“I’d watched people come into the Asheville Buncombe Community Christian Mission (ABCCM) crisis center in Candler saying, “I need help with my heating bill. I need help with my heating bill,” Bates says. “And [ABCCM Site Coordinator] Ian Williams and I decided we need more than a Band-Aid fix for this issue. So the LED light bulbs were a beginning: we thought, let’s start moving people in the right direction so that instead of them asking for $100 come December, let’s save them $100 over the course of the year.”

LED light bulbs are 80% more efficient than regular incandescent light bulbs, and even more efficient than the spiral-shaped compact fluorescents (CFLs.) They’re also safer than CFLs since they do not contain mercury. On top of the energy savings, the LED light bulbs will eliminate about 1,000 pounds of carbon emissions per year the carbon equivalent of planting 15,000 trees in their community over the next ten years.

“We need more than a Band-Aid fix for this issue. So the LED light bulbs were a beginning: we thought, let’s start moving people in the right direction so that instead of them asking for $100 come December, let’s save them $100 over the course of the year.”

–Pastor Kevin Bates

Piney Mountain goes door-to-door in the neighborhood surrounding their church in the Hominy Valley, east of Candler, NC, to build community and create energy savings for their neighbors. 

Pastor Kevin Bates (left) and a Piney Mountain congregant (right) load boxes of LED light bulbs into a wagon at church.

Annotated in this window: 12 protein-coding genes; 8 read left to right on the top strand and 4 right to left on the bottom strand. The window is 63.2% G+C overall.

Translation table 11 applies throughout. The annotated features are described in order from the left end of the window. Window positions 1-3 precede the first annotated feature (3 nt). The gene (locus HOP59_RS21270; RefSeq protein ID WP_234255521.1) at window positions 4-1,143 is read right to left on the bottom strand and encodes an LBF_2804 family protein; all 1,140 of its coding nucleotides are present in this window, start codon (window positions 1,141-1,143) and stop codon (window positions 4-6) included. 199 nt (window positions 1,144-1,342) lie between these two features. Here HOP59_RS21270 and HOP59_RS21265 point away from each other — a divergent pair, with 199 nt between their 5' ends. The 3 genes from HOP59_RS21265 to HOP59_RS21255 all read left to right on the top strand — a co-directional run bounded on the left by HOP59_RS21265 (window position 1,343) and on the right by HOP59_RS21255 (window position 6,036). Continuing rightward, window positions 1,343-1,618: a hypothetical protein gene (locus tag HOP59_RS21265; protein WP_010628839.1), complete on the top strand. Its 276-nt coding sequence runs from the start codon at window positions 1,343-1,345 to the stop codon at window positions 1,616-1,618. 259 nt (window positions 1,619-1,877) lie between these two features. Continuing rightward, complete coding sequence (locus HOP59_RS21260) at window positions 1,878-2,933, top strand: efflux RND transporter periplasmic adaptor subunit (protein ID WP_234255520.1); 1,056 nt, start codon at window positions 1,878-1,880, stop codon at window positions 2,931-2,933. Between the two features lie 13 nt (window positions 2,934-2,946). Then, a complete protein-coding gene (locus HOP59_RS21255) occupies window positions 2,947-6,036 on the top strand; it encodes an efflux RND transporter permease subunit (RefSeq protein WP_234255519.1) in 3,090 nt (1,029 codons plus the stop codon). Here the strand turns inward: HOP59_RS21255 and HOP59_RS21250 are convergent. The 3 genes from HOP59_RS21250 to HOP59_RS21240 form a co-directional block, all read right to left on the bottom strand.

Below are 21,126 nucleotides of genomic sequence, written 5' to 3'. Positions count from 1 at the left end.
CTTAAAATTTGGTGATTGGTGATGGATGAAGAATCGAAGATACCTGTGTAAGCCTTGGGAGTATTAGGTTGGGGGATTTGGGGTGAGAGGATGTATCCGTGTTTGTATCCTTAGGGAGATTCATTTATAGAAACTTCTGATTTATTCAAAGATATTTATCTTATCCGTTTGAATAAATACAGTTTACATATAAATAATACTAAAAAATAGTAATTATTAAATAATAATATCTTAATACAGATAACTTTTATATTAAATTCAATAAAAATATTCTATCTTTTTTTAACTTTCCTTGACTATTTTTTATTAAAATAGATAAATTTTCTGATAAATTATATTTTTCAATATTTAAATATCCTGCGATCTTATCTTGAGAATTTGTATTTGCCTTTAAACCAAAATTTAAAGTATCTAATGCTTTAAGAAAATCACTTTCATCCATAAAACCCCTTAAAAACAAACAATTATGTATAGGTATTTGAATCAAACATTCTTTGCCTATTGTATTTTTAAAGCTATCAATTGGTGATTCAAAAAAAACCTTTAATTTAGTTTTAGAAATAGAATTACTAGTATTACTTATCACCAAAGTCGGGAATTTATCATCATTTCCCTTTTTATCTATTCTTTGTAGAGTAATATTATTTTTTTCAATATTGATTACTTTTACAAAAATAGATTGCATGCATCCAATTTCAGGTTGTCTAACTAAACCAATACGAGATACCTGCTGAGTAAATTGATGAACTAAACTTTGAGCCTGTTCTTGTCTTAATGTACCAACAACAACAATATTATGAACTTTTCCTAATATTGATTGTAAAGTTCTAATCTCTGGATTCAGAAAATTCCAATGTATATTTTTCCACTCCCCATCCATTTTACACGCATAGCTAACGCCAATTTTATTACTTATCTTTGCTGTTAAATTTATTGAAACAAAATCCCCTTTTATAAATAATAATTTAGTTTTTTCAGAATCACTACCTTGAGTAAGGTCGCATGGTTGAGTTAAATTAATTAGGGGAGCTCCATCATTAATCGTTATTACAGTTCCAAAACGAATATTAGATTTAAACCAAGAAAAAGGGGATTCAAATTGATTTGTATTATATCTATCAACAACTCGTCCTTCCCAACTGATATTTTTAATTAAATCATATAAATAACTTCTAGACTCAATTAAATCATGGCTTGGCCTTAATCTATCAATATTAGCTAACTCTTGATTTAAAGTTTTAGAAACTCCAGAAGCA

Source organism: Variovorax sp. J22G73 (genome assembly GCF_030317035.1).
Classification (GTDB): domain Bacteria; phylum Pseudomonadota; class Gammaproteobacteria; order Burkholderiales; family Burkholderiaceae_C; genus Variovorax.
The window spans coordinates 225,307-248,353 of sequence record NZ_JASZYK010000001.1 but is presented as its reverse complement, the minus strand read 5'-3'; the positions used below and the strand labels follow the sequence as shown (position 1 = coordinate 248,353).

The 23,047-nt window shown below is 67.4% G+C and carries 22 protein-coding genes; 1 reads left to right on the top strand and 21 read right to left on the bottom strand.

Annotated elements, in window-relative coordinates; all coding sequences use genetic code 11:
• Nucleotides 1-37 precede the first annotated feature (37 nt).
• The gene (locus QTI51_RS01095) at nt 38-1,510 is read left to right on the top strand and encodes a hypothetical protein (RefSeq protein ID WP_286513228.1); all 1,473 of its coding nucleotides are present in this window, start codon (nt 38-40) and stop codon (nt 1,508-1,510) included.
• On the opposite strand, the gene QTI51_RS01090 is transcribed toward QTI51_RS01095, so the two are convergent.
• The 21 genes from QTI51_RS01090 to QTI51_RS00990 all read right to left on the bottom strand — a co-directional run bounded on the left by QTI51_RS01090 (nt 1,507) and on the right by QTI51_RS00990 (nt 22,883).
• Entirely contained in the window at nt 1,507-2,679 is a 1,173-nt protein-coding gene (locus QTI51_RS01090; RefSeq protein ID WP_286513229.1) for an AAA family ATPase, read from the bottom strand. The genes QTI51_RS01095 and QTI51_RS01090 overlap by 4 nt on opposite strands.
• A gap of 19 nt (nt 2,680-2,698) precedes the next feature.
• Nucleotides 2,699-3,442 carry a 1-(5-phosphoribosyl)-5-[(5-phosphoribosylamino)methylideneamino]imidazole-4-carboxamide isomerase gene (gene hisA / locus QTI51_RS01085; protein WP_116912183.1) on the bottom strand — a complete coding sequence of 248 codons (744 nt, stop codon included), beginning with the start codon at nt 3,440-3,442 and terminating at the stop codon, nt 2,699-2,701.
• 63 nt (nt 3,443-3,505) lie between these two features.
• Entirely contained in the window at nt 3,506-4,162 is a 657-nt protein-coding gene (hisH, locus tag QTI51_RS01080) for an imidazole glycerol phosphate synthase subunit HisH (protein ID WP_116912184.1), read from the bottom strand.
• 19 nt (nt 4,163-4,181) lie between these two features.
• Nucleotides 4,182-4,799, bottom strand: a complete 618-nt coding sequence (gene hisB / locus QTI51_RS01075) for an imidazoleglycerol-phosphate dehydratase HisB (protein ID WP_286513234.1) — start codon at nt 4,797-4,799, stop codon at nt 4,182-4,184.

Pastor Bates’ passion for connecting faith with care for the environment is clear, and for him, the effort began with preaching. He did a six-part sermon series on creation care through the lens of Biblical passages from the Genesis creation story to the Book of John, Job, and Revelations, Bates points out that the Bible is full of references to our connection to the earth and the image of God as a gardener. “Other times, my sermons were more focused on the justice elements of what it means when we don’t care for the land,” he says. “There are plenty of places in the Minor Prophets where people are abusing the land and the prophets speak out against it because it’s hurting people, especially the poor. We know that’s the case now, and my congregation responds, ‘we’re farmers too – we get what’s happening.’”

Bates adds that the deep connection to the land felt by many parishioners allows them to feel and respond to climate change on an emotional level. “My people have noticed that they have changed when they plant in the ground, and they have even changed the way they fertilize because of changing snow patterns,” Bates says.

Piney Mountain offered free public classes last fall on home energy savings, composting and canning to keep fostering creation care, and used local knowledge to teach the classes. “I think canning was the best class that we had. I don’t know how many older grandmothers have said ‘I wish my grandchildren and kids knew how to can, but they just bring their tomatoes over here and make me do it,’” Bates laughs.

Many residents of the Hominy Valley make lifestyle choices that, while sometimes considered part of a recent wave of trendy “green” practices, are actually long-standing traditions in rural communities that just make sense economically. In the home energy savings class, Bates realized that most of the participants still used clotheslines and didn’t need to convert back to them to save energy like they might in more urban areas.

Bates serves on the Steering Committee for the Creation Care Alliance, and hopes Piney Mountain will offer more classes in the spring. Piney Mountain also plans to work more closely with the Energy Savers Network and to help make Buncombe County’s recently adopted resolution for 100% renewable energy by 2042 a reality.